9 Steps for Overcoming a Leave of Absence
One of my high school English teachers warned my class..Continue Reading
“College will be the place where you find yourself”, was the pitch line that many teachers and counselors would tell me with a smile on their face. As my senior year was ending I was nervous and excited, I was going to go away to college. Unlike the rest of my classmates, I was going to pursue my education in a place unheard of in my city, the University of Redlands.
Redlands had a 26.2% Latino/Hispanic population at the time of enrollment. I didn’t really think much of it. I dismissed the numbers by simply thinking that there would be fewer Latinos than that in my current school district. No biggie! Right?
It wasn’t until move in day my freshmen year that I realized what 26.2% Latinos looked like. I along my parents stood out like a neon open sign on a dark night. My brown skin made me stand out in such a way that I began to feel uneasy. I could feel stares on me and my family as we went about our day doing the various move in activities. I would feeling relief when I would notice another person or family of color, this would reassure me that I wasn’t the only brown skin student there. My parents left and I tried to push the uneasy feeling to the back of my mind. I was here, at college, the place I had dreamed about everything would be okay.
I tried to ignore the lingering feelings and focus on my studies. This turned out to be harder than I thought it would be. Remarks began to be made by a classmate on various occasions questioning my admissions to the university. At first, these remarks made me laugh but as the repetition of these remarks increased, the uneasy feelings mixed with a dose of anger made me question my own abilities and my admission to the university.
Was I really admitted only because I was Latina?
Did my good grades and test scores mean nothing?
Were the hard work and sleepless nights easily dismissed?
These and other thoughts ran through my mind. I didn’t feel comfortable. I didn’t feel like I belonged. The only people that I really felt comfortable with were the kitchen staff. Their playful bickering and their concern for my eating habits in Spanish projecting an image of home that I desperately missed. I was fortunate enough to find people that helped me feel comfortable at school. However, while I could form a space for myself to feel comfortable in being a student with Latinx roots. Other Latinxs students took it upon themselves to try to full heartily emerge into school culture to feel comfortable at this institution that we would all be calling home for the following years.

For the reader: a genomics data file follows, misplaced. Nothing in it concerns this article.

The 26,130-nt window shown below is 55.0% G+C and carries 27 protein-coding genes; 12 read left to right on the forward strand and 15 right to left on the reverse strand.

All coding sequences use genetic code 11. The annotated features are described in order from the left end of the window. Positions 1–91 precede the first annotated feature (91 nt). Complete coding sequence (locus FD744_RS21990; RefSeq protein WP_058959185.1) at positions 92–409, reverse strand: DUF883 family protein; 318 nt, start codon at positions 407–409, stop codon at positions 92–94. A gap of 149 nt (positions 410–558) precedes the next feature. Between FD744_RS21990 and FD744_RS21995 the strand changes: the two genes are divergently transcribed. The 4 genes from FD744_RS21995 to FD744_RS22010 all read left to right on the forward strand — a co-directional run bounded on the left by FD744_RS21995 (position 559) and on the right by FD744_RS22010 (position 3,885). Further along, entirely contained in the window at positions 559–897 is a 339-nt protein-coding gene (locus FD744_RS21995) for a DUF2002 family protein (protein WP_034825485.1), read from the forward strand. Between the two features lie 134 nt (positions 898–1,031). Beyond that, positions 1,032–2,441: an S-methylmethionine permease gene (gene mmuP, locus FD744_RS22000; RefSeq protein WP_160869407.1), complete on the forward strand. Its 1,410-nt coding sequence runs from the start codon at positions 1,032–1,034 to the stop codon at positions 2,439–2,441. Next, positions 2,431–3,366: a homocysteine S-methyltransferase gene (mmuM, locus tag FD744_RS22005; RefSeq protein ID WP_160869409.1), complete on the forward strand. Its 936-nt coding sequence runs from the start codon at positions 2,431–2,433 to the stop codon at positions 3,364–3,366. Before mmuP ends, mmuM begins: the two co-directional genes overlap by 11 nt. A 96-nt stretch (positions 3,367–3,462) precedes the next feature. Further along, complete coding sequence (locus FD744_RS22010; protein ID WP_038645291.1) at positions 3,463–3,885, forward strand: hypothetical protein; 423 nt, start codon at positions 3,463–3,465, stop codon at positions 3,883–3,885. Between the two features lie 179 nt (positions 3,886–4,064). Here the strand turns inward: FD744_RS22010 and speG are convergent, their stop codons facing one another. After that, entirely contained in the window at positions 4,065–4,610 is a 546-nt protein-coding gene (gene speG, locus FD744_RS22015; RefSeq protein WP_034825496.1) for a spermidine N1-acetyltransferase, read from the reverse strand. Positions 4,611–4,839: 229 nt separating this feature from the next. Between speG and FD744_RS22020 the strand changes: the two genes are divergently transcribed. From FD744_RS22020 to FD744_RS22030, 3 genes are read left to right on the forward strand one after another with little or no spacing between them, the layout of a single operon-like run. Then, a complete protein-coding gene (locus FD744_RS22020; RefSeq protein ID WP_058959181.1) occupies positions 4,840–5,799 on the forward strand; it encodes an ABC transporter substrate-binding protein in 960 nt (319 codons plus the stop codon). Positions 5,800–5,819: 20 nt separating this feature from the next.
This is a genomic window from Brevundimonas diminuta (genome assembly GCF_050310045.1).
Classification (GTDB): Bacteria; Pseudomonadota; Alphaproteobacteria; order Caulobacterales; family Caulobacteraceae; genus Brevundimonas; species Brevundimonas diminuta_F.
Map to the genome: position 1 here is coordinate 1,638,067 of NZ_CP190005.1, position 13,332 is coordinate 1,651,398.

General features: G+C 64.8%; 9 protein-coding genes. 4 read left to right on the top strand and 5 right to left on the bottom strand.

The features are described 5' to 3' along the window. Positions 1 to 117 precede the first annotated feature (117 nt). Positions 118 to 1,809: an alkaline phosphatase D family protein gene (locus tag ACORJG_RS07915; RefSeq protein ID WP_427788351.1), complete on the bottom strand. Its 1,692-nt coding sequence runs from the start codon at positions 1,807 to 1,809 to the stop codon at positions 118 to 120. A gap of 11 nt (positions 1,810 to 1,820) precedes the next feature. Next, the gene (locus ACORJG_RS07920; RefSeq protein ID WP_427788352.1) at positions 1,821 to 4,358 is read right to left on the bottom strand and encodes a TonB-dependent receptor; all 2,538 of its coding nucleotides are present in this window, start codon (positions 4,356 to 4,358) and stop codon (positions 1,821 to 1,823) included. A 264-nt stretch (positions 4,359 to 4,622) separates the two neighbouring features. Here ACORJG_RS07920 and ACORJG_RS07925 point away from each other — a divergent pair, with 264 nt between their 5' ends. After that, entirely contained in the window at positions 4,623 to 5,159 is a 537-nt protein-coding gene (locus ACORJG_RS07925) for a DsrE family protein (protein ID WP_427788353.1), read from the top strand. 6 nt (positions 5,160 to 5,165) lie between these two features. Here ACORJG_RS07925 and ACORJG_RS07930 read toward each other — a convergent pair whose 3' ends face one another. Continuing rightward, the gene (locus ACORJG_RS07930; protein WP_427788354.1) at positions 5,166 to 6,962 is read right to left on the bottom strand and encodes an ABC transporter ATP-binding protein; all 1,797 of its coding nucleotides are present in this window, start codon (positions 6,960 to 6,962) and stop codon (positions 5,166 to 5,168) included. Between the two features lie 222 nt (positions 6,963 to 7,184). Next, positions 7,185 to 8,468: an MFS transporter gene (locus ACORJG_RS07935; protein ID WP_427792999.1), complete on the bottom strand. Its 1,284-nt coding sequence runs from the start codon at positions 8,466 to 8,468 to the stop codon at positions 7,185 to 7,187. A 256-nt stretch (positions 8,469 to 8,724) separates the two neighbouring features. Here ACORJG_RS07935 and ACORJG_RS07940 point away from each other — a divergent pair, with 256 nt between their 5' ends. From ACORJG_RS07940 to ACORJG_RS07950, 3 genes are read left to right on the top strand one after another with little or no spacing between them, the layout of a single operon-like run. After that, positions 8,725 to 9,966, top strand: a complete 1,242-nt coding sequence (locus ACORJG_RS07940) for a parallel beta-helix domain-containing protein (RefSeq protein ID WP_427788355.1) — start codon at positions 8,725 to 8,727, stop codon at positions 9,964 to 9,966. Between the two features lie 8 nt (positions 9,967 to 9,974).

I noticed that these students, as well as other students in other institutions with low diversity rate, withheld from showcasing any characteristics that could alienate them from the “norm”. A new norm, that was for many completely new and different from what they knew. They began to identify not as Latinx students or students of color but as simply students, some even opting to identify as white.
This idea very much differs from the almost common idea that Latino/x students have an extreme sense of pride in representing themselves, their families, and their culture in higher education. However, I don’t think that the portrayal in comparison to a student who opt to not identified as Latinos should be seen as the ideal vs. the negative. I believe that this goes back to the low diversity numbers that many institutions have across the country. Which results in impacting a student’s cultural and personal identity.
We are influenced by our surroundings. I didn’t feel comfortable at school because I didn’t feel as though I belonged in my new environment. We had a conference, where other students expressed their discomfort at school, there I realized I wasn’t alone. There were others that felt the same as I did and I could talk to them. Especially, since this was a feeling and issue I wasn’t familiar with.
Back home, I knew that when I spoke it was me, Yelena, speaking. At school, I didn’t know if professors and peers saw me as a fellow student. Or if I was the Latina who got in to raise the diversity levels at school. I changed my uneasy mindset and after some time began to grow comfortable at school. I decided to not allow my skills to be second guessed by others and by myself.
Yet, I was very fortunate and very determined to do something for myself. A space where I could be the Latina and the student. I accomplished that. This isn’t the case for many students. Some students want to fit and don’t want the hassle of being identified or boxed into any other categories that would alienate them from the rest of the school.
In the words of Fluffy,” I am not a Latino comedian. I am a comedian who happens to be Latino.”
I take this quote and hope that whether you identify as a Latino/x student or a student that happens to be Latino/x or for those that don’t identify as Latino/x at all, you find a place where you can be yourself and you feel like you belong. After all, college is a place where you find yourself but it isn’t the only place where one learns everything about themselves.
Let me know what you think! Have you ever felt out of place at school? If you have, how has that changed?